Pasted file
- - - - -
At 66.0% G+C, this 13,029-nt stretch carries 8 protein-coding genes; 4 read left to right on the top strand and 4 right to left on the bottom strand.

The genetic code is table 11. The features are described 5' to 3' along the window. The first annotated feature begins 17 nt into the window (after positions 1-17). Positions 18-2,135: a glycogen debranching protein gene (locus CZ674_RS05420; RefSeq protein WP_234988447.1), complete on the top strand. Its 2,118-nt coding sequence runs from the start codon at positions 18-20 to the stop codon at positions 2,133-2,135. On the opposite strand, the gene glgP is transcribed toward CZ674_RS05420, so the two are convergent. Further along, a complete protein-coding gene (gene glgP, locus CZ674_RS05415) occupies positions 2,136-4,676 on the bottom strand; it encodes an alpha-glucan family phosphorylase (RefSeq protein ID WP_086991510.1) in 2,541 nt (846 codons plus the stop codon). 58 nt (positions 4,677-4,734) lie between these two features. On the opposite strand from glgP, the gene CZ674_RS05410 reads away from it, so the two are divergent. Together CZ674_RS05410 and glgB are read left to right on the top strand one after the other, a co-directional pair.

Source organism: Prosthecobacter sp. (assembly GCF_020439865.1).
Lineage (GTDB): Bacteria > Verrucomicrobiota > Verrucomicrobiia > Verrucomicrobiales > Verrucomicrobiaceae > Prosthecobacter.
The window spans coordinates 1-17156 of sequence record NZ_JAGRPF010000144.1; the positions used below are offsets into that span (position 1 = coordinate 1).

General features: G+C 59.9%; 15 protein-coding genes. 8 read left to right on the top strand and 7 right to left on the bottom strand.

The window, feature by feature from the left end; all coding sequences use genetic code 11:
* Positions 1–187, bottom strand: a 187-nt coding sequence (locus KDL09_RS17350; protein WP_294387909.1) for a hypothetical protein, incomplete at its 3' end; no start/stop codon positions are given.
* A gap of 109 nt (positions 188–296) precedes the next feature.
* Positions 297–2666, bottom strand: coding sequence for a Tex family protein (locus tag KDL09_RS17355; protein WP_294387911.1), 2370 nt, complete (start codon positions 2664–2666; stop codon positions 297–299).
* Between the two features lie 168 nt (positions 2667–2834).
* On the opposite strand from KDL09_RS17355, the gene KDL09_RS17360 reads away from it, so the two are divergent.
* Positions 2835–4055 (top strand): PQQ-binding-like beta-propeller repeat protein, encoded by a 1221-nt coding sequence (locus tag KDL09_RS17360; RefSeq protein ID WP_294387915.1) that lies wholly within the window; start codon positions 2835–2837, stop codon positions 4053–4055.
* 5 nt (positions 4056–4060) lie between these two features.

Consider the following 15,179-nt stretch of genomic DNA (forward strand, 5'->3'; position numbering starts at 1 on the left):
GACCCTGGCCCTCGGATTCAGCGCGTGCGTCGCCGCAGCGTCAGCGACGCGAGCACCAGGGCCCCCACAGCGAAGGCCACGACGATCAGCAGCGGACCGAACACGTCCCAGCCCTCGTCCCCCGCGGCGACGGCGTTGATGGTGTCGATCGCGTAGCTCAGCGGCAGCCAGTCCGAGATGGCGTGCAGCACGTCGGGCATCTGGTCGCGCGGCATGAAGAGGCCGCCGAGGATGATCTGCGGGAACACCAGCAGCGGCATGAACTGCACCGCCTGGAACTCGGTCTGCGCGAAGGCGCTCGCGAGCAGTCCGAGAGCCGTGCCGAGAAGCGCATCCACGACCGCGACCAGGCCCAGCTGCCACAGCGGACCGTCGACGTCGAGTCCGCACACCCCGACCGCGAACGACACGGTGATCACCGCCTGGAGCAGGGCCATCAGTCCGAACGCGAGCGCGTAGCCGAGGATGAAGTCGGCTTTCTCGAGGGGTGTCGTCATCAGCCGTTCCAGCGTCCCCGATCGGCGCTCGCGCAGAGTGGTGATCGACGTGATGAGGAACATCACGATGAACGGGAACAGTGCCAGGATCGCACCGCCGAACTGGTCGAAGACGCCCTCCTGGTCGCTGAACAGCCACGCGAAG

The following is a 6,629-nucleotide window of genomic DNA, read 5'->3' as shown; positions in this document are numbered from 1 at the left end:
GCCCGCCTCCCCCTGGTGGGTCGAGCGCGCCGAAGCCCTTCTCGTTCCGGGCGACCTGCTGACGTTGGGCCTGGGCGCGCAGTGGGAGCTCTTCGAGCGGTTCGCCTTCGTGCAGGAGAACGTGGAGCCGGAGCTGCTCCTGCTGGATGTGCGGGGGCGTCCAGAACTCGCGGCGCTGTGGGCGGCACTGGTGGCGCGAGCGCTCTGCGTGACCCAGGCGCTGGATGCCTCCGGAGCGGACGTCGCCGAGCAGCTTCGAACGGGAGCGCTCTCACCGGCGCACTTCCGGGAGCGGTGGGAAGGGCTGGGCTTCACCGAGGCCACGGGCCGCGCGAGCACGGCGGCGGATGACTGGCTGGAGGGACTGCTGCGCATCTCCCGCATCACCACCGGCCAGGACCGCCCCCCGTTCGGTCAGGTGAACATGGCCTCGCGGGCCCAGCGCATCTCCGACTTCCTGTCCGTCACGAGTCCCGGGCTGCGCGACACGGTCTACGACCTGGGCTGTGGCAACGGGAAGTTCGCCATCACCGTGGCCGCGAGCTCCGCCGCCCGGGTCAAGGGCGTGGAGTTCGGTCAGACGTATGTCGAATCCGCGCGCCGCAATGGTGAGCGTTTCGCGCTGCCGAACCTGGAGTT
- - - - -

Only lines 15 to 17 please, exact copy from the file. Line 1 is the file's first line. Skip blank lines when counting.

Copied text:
Consider the following 15,179-nt stretch of genomic DNA (forward strand, 5'->3'; position numbering starts at 1 on the left):
GACCCTGGCCCTCGGATTCAGCGCGTGCGTCGCCGCAGCGTCAGCGACGCGAGCACCAGGGCCCCCACAGCGAAGGCCACGACGATCAGCAGCGGACCGAACACGTCCCAGCCCTCGTCCCCCGCGGCGACGGCGTTGATGGTGTCGATCGCGTAGCTCAGCGGCAGCCAGTCCGAGATGGCGTGCAGCACGTCGGGCATCTGGTCGCGCGGCATGAAGAGGCCGCCGAGGATGATCTGCGGGAACACCAGCAGCGGCATGAACTGCACCGCCTGGAACTCGGTCTGCGCGAAGGCGCTCGCGAGCAGTCCGAGAGCCGTGCCGAGAAGCGCATCCACGACCGCGACCAGGCCCAGCTGCCACAGCGGACCGTCGACGTCGAGTCCGCACACCCCGACCGCGAACGACACGGTGATCACCGCCTGGAGCAGGGCCATCAGTCCGAACGCGAGCGCGTAGCCGAGGATGAAGTCGGCTTTCTCGAGGGGTGTCGTCATCAGCCGTTCCAGCGTCCCCGATCGGCGCTCGCGCAGAGTGGTGATCGACGTGATGAGGAACATCACGATGAACGGGAACAGTGCCAGGATCGCACCGCCGAACTGGTCGAAGACGCCCTCCTGGTCGCTGAACAGCCACGCGAAG

The following is a 6,629-nucleotide window of genomic DNA, read 5'->3' as shown; positions in this document are numbered from 1 at the left end: